The Second Amendment was ratified in 1791. It was championed by James Madison as protection for the states against a federal or kingly army that might take away the rights gained in the Revolutionary War. In fact, he and James Monroe started a technological revolution for the making of repeating arms! David Kopel (2)

Although there were some repeating rifles and blunderbusses back then–at least for those who could afford them (2)–we all know that the difference between guns then and now is the sheer number of highly advanced firearms available for individual use: Glocks, Sigs, Rugars, semi-automatics, high-capacity magazines, and assault-style weapons—add the bump stocks.

The sky’s the limit.

vladimir vladimir palyanov on Unsplash

There are those crazy Anabaptists-and-other-folk, who purposely go into dangerous areas for the greater good, unarmed except with their courage and good intentions. Bless you all over the place, Christian Peacemaker Teams and the like.

Almost everyone else, though, agrees that his/her own safety, the safety of loved ones, and hopefully the safety of others are of primary importance.

But, how many guns does an individual American need for safety? Where should those guns be kept: in locked boxes, in our cars, on our persons? Who should be allowed to carry guns: everyone? Which kinds of guns should be made available? Who must carry a gun?

What about our freedoms?

This is the point my thoughts have come to today. Presently, what we want and what we need may be at odds.

We may want absolute freedom, but we need an adjustment for modern times: carrying through on the laws already on the books, and crafting reasonable legislation—with the purpose of securing our entire society’s future.

Here is a list (with links) of Ohio’s laws to consider. http://innovationohio.org/guns/.

It is a list sponsored by folks on the progressive side. If that is not your cup of tea, you can still use the list to further your own deliberations. Of course, you will look up your own state’s laws.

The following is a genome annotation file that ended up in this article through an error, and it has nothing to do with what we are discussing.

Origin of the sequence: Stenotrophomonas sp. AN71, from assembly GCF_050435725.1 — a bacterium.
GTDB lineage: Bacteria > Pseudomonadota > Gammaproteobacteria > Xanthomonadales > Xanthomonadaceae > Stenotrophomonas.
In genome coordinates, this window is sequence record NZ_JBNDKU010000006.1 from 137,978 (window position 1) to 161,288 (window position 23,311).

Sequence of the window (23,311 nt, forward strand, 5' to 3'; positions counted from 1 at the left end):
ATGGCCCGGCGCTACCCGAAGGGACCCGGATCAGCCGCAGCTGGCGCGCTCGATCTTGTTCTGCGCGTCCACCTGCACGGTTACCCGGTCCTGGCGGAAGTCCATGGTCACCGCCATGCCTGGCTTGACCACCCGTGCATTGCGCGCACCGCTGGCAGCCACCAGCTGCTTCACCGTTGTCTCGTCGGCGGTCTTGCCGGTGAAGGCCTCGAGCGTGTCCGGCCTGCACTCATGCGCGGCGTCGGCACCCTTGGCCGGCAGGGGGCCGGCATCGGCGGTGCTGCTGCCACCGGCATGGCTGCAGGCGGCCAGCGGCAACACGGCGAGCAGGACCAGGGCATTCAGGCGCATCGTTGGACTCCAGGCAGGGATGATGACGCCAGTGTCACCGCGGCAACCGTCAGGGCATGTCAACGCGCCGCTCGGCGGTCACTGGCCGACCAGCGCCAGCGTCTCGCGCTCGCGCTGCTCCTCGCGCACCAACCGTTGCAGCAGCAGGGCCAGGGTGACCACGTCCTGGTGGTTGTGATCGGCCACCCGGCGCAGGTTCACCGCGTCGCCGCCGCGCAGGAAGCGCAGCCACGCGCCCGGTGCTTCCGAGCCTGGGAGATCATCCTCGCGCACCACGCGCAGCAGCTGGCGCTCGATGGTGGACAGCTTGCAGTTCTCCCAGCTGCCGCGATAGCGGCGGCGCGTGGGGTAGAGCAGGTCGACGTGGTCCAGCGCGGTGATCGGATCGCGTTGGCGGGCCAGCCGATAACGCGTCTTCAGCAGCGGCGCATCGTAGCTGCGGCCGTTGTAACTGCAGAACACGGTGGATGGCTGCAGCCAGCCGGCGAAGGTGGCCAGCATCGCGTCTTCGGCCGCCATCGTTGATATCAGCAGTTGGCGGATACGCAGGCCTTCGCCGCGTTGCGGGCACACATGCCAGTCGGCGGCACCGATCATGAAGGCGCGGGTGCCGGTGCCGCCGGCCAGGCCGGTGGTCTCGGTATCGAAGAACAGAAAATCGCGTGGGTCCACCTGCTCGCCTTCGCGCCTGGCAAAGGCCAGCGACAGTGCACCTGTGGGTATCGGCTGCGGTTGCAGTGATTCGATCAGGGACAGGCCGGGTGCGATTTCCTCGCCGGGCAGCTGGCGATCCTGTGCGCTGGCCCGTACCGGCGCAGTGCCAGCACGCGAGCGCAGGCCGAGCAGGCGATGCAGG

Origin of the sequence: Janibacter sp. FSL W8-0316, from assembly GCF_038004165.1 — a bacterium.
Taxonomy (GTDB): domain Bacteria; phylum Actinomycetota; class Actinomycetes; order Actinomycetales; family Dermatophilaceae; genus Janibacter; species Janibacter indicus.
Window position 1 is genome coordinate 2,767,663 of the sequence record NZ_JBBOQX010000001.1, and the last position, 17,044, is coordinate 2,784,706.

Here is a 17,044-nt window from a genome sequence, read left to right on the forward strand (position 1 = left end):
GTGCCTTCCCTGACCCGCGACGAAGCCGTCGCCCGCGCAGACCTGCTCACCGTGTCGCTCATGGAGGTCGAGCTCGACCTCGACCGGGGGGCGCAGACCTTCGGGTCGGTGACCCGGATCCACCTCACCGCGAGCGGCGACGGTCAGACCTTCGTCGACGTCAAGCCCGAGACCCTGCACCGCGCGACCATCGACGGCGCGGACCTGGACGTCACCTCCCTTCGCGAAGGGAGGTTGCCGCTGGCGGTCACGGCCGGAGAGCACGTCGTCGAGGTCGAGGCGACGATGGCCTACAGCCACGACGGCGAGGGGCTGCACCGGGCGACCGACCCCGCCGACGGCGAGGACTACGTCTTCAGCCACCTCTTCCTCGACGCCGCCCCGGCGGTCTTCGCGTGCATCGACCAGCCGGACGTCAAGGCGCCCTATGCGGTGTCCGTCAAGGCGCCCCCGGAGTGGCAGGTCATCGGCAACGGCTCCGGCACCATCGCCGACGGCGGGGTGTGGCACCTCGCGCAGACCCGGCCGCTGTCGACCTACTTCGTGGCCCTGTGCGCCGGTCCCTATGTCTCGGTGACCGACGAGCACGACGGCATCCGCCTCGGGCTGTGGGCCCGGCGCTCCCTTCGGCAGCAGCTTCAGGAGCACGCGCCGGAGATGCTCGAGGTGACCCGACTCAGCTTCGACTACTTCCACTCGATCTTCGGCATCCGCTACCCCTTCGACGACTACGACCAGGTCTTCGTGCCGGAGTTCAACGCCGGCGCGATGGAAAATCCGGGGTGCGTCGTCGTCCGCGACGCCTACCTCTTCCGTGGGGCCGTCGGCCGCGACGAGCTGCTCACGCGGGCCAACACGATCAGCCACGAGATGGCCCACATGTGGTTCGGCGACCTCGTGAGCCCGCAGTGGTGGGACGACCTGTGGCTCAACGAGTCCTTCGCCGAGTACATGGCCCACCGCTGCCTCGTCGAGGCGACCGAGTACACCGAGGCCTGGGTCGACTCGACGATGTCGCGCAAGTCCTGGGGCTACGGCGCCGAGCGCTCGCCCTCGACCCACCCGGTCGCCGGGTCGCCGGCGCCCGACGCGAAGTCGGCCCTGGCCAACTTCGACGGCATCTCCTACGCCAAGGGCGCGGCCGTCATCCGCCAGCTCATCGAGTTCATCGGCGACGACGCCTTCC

Why use a state’s list, not federal? Because today–marches not withstanding–the politics that we can actually control tend to be closer to home. It is time to work together, even as we feel apart. Even as we are angry.

A well known passage for today’s Maunday Thursday is John 13:14-15 (NSRV):

14 So if I, your Lord and Teacher, have washed your feet, you also ought to wash one another’s feet. 15 For I have set you an example, that you also should do as I have done to you.

Our courage may be to work hard for modern legislation, while listening with humility to opposing opinions and recognizing that we all want our families, and our children, to be safe.

Best wishes and have a good week.

Greta

This post does not address Tuesday’s article in the NYTimes by John Paul Stevens (3).

More on our attitudes about guns next week.

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Copy-and-paste links:

1. https://www.nytimes.com/interactive/2018/03/24/us/photos-march-for-lives.html?smid=tw-share

2. https://www.washingtonpost.com/news/volokh-conspiracy/wp/2017/04/03/firearms-technology-and-the-original-meaning-of-the-second-amendment/?utm_term=.b5793e3025fc

3. https://www.nytimes.com/2018/03/27/opinion/john-paul-stevens-repeal-second-amendment.html

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I welcome your comments: gretaholtwriter.com/blog. Please enjoy a few short stories on the Home page, as well.

{Thank you to my niece, Addie Liechty, for taking the picture above that is this blog’s featured image. Her blog is: https://addieswriting.wordpress.com.}

 

Greta Holt

2 Comments

  1. Judy DaPolito on March 29, 2018 at 6:30 pm

    Thanks for writing such a balanced and thoughtful post. The issue of the distinction between what we want and what we need is immensely important and needs to be the focus of public discussion.

    • Greta Holt on March 29, 2018 at 7:24 pm

      Agreed, Judy. We may need to do the hard work of looking at facts more than folks. Not as fun, but necessary.